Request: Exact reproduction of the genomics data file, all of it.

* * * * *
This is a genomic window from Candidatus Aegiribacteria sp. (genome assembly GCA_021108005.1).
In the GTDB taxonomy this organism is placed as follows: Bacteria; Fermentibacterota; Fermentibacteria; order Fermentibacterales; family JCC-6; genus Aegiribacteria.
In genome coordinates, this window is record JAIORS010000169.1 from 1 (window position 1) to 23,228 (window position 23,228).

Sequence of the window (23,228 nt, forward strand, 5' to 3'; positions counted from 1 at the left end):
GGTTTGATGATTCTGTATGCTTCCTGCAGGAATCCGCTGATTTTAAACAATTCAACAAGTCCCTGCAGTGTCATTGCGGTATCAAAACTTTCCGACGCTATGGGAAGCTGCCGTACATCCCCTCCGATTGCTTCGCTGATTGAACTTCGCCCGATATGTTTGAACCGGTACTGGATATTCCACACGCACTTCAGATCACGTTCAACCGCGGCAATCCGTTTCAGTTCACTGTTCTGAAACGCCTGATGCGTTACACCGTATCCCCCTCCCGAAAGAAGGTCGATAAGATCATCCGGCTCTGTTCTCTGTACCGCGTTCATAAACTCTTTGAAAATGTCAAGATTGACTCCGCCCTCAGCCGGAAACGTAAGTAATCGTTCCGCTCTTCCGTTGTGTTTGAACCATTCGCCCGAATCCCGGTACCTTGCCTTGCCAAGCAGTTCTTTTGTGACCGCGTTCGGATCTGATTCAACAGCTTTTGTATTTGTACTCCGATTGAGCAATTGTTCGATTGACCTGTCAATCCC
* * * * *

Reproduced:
This is a genomic window from Candidatus Aegiribacteria sp. (genome assembly GCA_021108005.1).
In the GTDB taxonomy this organism is placed as follows: Bacteria; Fermentibacterota; Fermentibacteria; order Fermentibacterales; family JCC-6; genus Aegiribacteria.
In genome coordinates, this window is record JAIORS010000169.1 from 1 (window position 1) to 23,228 (window position 23,228).

Sequence of the window (23,228 nt, forward strand, 5' to 3'; positions counted from 1 at the left end):
GGTTTGATGATTCTGTATGCTTCCTGCAGGAATCCGCTGATTTTAAACAATTCAACAAGTCCCTGCAGTGTCATTGCGGTATCAAAACTTTCCGACGCTATGGGAAGCTGCCGTACATCCCCTCCGATTGCTTCGCTGATTGAACTTCGCCCGATATGTTTGAACCGGTACTGGATATTCCACACGCACTTCAGATCACGTTCAACCGCGGCAATCCGTTTCAGTTCACTGTTCTGAAACGCCTGATGCGTTACACCGTATCCCCCTCCCGAAAGAAGGTCGATAAGATCATCCGGCTCTGTTCTCTGTACCGCGTTCATAAACTCTTTGAAAATGTCAAGATTGACTCCGCCCTCAGCCGGAAACGTAAGTAATCGTTCCGCTCTTCCGTTGTGTTTGAACCATTCGCCCGAATCCCGGTACCTTGCCTTGCCAAGCAGTTCTTTTGTGACCGCGTTCGGATCTGATTCAACAGCTTTTGTATTTGTACTCCGATTGAGCAATTGTTCGATTGACCTGTCAATCCC